game and/or due to NoBudget. The first novel, chronologically set after the subject of Abeloth, the final ''Fate of the Jedi'' novel first season, reveals that she's connected [[spoiler: the black cloak is actually a trademark for a group that is after the DismantledMacGuffin central to the Son, the Daughter, and the Father, the living embodiments first novel; some of the Force pieces were used as decoration for random objects that they sometimes couldn't go get themselves without attracting attention, hence the fetch quests]].
* ''Literature/SherlockHolmes'': It was revealed, in the
first seen of the two stories by Creator/ArthurConanDoyle to directly feature Moriarty, that the master villain had been involved in ''WesternAnimation/StarWarsTheCloneWars''.several of Holmes' cases before, but had simply never been mentioned until then.



* After Creator/IsaacAsimov's extensive CanonWelding of his Foundation, Empire and Robots series into one, the final volume of the Second Foundation Trilogy, ''Foundation's Triumph'' by Creator/DavidBrin was a fantastic example of Arc Welding together almost every single book in the series together even better than Asimov had done.
* All 7 other of the ''Literature/IncarnationsOfImmortality'' series, encompassing epic acts by Death, Time, Fate, War, Nature, God and the Devil had this trope. In the last novel in the series, ''Literature/UnderAVelvetCloak'', all of these acts are only minor compared to Nox's (the Incarnation of Night/Secrets) actions (whose actions choose which universes live or die).

to:

* After Creator/IsaacAsimov's extensive CanonWelding Many ''Franchise/StarWarsLegends'' sources tie in many of [[BigBad Palpatine's]] and especially [[Literature/TheThrawnTrilogy Thrawn's]] actions as being to prepare the galaxy for [[Literature/NewJediOrder the Yuuzhan Vong invasion]]. The degree to which this is accepted by fans varies--it's pretty much considered canon for Thrawn's motivation, but most see Palpatine as just using it as an excuse.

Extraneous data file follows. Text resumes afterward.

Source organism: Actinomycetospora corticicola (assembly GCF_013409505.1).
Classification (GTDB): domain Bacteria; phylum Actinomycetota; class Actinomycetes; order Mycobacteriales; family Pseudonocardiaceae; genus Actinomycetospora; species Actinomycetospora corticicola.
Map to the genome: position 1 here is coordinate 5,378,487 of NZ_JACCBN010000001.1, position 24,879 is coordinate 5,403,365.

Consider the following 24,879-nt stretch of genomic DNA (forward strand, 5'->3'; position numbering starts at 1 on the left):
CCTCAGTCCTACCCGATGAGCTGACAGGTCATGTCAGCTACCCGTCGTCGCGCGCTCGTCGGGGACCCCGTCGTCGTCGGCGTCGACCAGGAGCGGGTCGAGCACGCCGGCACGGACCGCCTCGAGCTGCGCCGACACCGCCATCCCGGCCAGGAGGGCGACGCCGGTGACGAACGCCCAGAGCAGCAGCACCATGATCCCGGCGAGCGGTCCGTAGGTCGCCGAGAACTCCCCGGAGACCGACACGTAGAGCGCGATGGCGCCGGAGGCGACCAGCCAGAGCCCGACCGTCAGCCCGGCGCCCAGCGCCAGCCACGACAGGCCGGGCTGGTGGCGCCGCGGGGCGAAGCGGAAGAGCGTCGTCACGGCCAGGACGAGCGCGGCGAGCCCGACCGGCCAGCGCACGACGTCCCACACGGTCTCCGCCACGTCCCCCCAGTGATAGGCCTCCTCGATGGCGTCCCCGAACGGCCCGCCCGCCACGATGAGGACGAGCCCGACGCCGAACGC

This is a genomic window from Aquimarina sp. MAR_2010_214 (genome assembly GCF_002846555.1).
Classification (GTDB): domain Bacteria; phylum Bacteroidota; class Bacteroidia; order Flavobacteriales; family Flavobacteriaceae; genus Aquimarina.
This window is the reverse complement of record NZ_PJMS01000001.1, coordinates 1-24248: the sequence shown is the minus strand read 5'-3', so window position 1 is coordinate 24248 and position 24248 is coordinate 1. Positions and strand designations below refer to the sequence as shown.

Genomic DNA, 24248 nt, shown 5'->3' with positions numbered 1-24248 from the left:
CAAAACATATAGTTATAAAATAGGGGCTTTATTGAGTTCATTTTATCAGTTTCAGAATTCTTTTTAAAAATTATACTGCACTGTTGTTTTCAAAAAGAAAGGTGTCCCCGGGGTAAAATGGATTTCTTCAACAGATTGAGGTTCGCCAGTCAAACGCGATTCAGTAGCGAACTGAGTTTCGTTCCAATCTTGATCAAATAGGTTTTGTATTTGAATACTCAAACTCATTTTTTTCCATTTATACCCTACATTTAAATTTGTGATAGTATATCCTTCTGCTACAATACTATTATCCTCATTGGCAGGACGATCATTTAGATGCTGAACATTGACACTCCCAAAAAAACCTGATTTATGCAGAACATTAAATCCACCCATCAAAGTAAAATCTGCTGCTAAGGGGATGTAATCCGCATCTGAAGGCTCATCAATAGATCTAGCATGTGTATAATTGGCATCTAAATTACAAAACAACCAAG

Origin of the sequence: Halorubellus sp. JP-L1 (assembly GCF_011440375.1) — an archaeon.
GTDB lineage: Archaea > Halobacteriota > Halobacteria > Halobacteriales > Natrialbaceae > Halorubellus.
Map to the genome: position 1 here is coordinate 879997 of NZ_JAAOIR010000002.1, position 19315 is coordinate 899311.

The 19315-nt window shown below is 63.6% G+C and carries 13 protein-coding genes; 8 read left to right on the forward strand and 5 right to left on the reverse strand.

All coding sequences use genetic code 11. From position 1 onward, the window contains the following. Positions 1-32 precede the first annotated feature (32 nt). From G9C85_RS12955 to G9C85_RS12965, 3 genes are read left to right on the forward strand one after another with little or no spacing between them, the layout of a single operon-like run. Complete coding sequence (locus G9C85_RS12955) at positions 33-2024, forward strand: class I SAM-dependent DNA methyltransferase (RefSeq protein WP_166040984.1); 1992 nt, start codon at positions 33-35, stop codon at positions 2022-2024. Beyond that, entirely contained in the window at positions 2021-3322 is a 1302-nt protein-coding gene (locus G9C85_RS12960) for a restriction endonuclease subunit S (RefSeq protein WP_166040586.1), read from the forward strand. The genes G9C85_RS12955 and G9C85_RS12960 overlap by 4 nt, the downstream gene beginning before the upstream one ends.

** Jacen Solo's FaceHeelTurn in ''Literature/LegacyOfTheForce'' is seemingly being tied to the BigBad [[EldritchAbomination Abeloth]] in ''Literature/FateOfTheJedi''.
** Another example is Cade Skywalker's unique abilities in ''ComicBook/StarWarsLegacy''. His ability to sense vulnerable fractures has been tied to Mace Windu's sense for more metaphorical "shatterpoints" from [[Literature/{{Shatterpoint}} the book of the same name]], and
his Foundation, Empire ability to heal serious injuries and Robots series into one, death using the Dark Side is uncannily close to what Palpatine claimed Darth Plagueis could do in ''Film/RevengeOfTheSith''. And considering that other sources hint that Plagueis created Anakin, it may be connected to that too... [[spoiler: though that was {{Jossed}} in the ''Literature/DarthPlagueis'' novel. Anakin was created as a backlash against Plagueis's machinations.]]
** Back to the subject of Abeloth,
the final volume ''Fate of the Second Foundation Trilogy, ''Foundation's Triumph'' by Creator/DavidBrin was a fantastic example of Arc Welding together almost every single book in Jedi'' novel reveals that she's connected to the series together even better than Asimov had done.
* All 7 other of
Son, the ''Literature/IncarnationsOfImmortality'' series, encompassing epic acts by Death, Time, Fate, War, Nature, God Daughter, and the Devil had this trope. In Father, the last novel in living embodiments of the series, ''Literature/UnderAVelvetCloak'', all of these acts are only minor compared to Nox's (the Incarnation of Night/Secrets) actions (whose actions choose which universes live or die).Force first seen in ''WesternAnimation/StarWarsTheCloneWars''.



* The Larry Niven Literature/KnownSpace stories develop a bad case of this later on, as the hugely successful RingWorld degenerated into increasingly complex and incomprehensible attempts to produce a Unified Field Theory Of Everything.
** Also the Arthur C Clarke Rama and related sort-of-sequels to 2001 - A Space Odyssey.
* The first ''Literature/{{Noob}}'' novel did this to some episodes of the [[Series/{{Noob}} original webseries]], making it part of the ''[[FictionalVideoGame Horizon]]'' storyline. When an episode of Season 1 needed to show a character doing FetchQuest (which happened three or four times out of twenty often stand-alone episodes) the QuestGiver always happened to be InTheHood and dressed in BlackCloak, something that could easily be normal for the game and/or due to NoBudget. The first novel, chronologically set after the first season, reveals that [[spoiler: the black cloak is actually a trademark for a group that is after the DismantledMacGuffin central to the first novel; some of the pieces were used as decoration for random objects that they sometimes couldn't go get themselves without attracting attention, hence the fetch quests]].